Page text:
Every year hundreds of law students aspire to work with corporate law firms, while another hundred aspire to become great litigators. Unfortunately, although many students do land envious job offers from big law firms, most do not get promoted for many years or are unable to survive the job for long.
Lawyers have excruciatingly long hours, and most people are not able to meet the stringent demands, losing their jobs in the process. This makes one thing very clear – law as a career alternative is not meant for everyone. Education and degrees are not the only aspects of landing a job. What about your practical and generic skill sets?
Thus, we decided to list all the skills that you need in addition to a degree in law to not just land a job but for becoming a good lawyer. So without wasting any more time, let’s dive in!
What Skills Do Law Students Need To Be A Good Lawyer?
Simply scroll down and find out what skills do law students need to become good lawyers.
As a lawyer, you cannot afford to be bad at negotiating your way out of anything. Chances are you were good at debating in school and university – because if you can’t debate for fun, how can you debate professionally? As a result, it is vital that your communication skills are on point, and so are your English-speaking skills.
Negotiation is going to be your day-to-day job once you are out of law school. If you want to work in corporate law especially, there is absolutely no way you can be bad at negotiating, and not just that. You must also know how to swap words and speak during high-end negotiations with premium clients.
Most law students make the mistake of taking drafting lightly, but that is exactly where they start making mistakes. A good lawyer will have excellent drafting skills – he will put down words together so organically that you will think his job is pretty easy. But that’s good you need to be – your client should not read a draft and feel you have worked hard on it.
Drafts include a lot of data about a case but to readers it should appear to be simple. When you are drafting, you need to remember that you need to cover all the areas mentioned by your client. But while doing so, try to be as simple as possible. If you are aiming to become a litigator especially then you must work on boosting your drafting skills.
As a law student, you will find yourself reading and digesting a lot of data and information. Throughout your time in law school, you will learn how to present all the data in a clear and concise structure – that’s the key to presenting your argument.
For instance, you might read five books for one argument, but you can’t summarize every book and talk for an hour. That’s not how this works. Thus, you need to be analytical to manage your time with learning better and presenting the information. As the years will pass, you will find your logical and analytical skills sharpening, eventually getting you ready to become a lawyer.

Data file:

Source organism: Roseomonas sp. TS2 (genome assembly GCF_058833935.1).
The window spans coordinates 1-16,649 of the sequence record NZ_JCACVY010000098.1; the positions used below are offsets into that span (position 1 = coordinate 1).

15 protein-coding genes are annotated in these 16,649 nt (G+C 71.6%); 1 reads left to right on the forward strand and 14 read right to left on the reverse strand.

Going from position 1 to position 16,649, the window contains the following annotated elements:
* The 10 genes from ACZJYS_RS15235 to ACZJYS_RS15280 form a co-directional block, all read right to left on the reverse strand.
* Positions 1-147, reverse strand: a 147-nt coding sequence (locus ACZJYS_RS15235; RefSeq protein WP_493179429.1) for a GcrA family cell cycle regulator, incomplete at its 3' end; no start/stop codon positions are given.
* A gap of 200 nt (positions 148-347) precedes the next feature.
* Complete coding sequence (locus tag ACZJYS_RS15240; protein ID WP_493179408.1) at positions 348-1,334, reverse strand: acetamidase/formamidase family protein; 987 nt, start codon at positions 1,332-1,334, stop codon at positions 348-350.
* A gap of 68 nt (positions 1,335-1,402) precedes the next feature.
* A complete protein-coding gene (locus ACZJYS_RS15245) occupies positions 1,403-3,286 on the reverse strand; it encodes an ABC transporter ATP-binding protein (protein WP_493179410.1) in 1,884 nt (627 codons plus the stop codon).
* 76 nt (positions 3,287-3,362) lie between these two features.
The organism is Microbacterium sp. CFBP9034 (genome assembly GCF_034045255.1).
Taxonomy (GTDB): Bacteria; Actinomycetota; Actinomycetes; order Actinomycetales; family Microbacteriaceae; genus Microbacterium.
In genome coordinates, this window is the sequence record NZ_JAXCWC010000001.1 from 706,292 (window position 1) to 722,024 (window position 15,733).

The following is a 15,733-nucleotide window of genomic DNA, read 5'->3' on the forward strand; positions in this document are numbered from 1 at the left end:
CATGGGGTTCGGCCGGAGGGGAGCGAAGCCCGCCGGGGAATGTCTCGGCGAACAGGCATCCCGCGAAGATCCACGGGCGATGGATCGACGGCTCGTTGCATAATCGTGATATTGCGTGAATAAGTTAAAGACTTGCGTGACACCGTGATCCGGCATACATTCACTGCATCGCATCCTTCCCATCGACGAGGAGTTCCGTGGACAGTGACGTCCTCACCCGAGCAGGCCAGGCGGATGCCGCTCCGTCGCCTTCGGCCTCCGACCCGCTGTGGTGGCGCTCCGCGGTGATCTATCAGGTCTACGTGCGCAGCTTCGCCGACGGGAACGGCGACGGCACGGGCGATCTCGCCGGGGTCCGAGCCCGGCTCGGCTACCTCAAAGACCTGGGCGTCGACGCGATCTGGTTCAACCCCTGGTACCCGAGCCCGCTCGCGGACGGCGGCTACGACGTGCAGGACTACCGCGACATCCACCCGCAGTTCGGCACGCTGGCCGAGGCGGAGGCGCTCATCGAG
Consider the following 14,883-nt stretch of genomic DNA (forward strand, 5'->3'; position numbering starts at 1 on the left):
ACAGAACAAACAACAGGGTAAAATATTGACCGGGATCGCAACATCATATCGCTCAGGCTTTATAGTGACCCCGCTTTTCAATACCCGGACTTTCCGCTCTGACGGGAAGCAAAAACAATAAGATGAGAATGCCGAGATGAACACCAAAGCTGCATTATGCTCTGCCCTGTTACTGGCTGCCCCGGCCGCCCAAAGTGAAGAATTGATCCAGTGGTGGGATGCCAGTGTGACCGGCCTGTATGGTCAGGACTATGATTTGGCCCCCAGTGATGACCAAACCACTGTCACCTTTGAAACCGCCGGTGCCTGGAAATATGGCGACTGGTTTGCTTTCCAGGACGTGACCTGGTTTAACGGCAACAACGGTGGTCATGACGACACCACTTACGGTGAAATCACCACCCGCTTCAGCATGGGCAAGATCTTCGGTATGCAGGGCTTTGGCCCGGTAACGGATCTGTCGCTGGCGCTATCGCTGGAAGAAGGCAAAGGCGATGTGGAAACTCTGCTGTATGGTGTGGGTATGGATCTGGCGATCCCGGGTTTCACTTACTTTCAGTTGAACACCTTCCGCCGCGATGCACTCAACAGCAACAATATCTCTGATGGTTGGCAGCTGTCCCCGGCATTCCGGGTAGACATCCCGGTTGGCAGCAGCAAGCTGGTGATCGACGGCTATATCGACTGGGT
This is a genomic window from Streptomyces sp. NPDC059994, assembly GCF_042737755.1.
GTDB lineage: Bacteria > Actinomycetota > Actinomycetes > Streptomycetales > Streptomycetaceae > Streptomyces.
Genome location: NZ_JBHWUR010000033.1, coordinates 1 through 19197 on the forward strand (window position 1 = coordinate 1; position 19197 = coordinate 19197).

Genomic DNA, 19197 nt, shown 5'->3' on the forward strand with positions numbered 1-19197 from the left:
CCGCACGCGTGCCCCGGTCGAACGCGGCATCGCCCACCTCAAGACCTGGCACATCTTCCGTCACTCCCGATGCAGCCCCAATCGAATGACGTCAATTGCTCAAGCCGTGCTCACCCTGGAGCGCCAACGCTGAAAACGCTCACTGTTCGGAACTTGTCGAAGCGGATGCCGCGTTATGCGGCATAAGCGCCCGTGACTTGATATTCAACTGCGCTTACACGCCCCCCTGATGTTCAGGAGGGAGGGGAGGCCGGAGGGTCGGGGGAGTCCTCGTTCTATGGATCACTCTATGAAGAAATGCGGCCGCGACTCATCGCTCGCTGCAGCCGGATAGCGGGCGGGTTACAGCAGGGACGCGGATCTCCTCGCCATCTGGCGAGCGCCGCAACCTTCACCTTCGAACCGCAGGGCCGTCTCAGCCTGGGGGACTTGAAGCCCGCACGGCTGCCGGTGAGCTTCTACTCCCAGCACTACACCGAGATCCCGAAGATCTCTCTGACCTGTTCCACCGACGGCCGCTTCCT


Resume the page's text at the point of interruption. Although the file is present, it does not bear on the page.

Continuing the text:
4. Time Management
What law students do not understand initially is exactly how demanding their future jobs are going to be. Lawyers are essentially great at multi-tasking – it’s not something that can be taught, but it’s usually imbibed. However, for lawyers, things are a little different. If you are unable to multi-task, you have to learn the skill somehow.
Without solid multi-tasking skills, there’s no way you can manage time well. Successful lawyers are so good at managing their time that they can meet strict deadlines, attend court hearings, juggle events, manage legal calendars, and basically generate a lot of productivity during most hours of the day.
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The last skill is, unfortunately, something you cannot imbibe or learn, and that’s where the privilege creeps in. This is because no matter how much work you put in, if your brains do not support you at the right place during the right time, there’s nothing you can do to win a case or any case for that matter. We can only advise you to read about past cases more than you did before.
Moreover, practice presenting your arguments as concisely as you can without missing out on any crucial detail in the process. All law students are not intelligent, but that does not mean the years spent studying things like General Practice Attorney will not help transform how they think! It might be time-0consuming, but stay dedicated, and soon intelligence will follow.
Most law students move through those years in school focusing on gathering as much information as possible, but that’s not how things work. There are so many other skills, practical and analytical that you need to imbibe during your time as a student. Becoming a lawyer might appear to be a simple task but becoming a good one? Not that simple.
The difference between just becoming a lawyer and getting really good at it lies in those years when you are studying law. That is the time to imbibe as many analytical skills as possible – you never know where life might take you and what skills you might need. So, what are you waiting for? Expand your skills and become a good lawyer.
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